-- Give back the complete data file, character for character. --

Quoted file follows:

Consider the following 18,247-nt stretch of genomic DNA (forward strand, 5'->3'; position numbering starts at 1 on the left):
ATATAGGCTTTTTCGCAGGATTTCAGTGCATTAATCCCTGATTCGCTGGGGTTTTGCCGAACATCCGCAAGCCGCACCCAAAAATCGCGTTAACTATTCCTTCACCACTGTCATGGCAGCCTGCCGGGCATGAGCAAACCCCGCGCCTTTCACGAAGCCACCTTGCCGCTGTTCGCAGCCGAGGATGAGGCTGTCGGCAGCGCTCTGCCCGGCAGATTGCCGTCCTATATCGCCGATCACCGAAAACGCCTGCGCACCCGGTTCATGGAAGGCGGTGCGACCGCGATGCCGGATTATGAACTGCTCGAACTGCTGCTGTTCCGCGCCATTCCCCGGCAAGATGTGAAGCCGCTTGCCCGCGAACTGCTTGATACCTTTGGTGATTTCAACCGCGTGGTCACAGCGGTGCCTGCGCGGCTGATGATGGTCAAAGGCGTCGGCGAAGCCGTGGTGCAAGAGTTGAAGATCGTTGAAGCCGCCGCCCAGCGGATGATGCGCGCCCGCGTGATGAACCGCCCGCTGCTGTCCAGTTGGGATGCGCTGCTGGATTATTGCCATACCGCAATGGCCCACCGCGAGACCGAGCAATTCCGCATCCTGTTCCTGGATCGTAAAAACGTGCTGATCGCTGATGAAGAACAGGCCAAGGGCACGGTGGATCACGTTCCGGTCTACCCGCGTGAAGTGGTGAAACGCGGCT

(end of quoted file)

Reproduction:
Consider the following 18,247-nt stretch of genomic DNA (forward strand, 5'->3'; position numbering starts at 1 on the left):
ATATAGGCTTTTTCGCAGGATTTCAGTGCATTAATCCCTGATTCGCTGGGGTTTTGCCGAACATCCGCAAGCCGCACCCAAAAATCGCGTTAACTATTCCTTCACCACTGTCATGGCAGCCTGCCGGGCATGAGCAAACCCCGCGCCTTTCACGAAGCCACCTTGCCGCTGTTCGCAGCCGAGGATGAGGCTGTCGGCAGCGCTCTGCCCGGCAGATTGCCGTCCTATATCGCCGATCACCGAAAACGCCTGCGCACCCGGTTCATGGAAGGCGGTGCGACCGCGATGCCGGATTATGAACTGCTCGAACTGCTGCTGTTCCGCGCCATTCCCCGGCAAGATGTGAAGCCGCTTGCCCGCGAACTGCTTGATACCTTTGGTGATTTCAACCGCGTGGTCACAGCGGTGCCTGCGCGGCTGATGATGGTCAAAGGCGTCGGCGAAGCCGTGGTGCAAGAGTTGAAGATCGTTGAAGCCGCCGCCCAGCGGATGATGCGCGCCCGCGTGATGAACCGCCCGCTGCTGTCCAGTTGGGATGCGCTGCTGGATTATTGCCATACCGCAATGGCCCACCGCGAGACCGAGCAATTCCGCATCCTGTTCCTGGATCGTAAAAACGTGCTGATCGCTGATGAAGAACAGGCCAAGGGCACGGTGGATCACGTTCCGGTCTACCCGCGTGAAGTGGTGAAACGCGGCT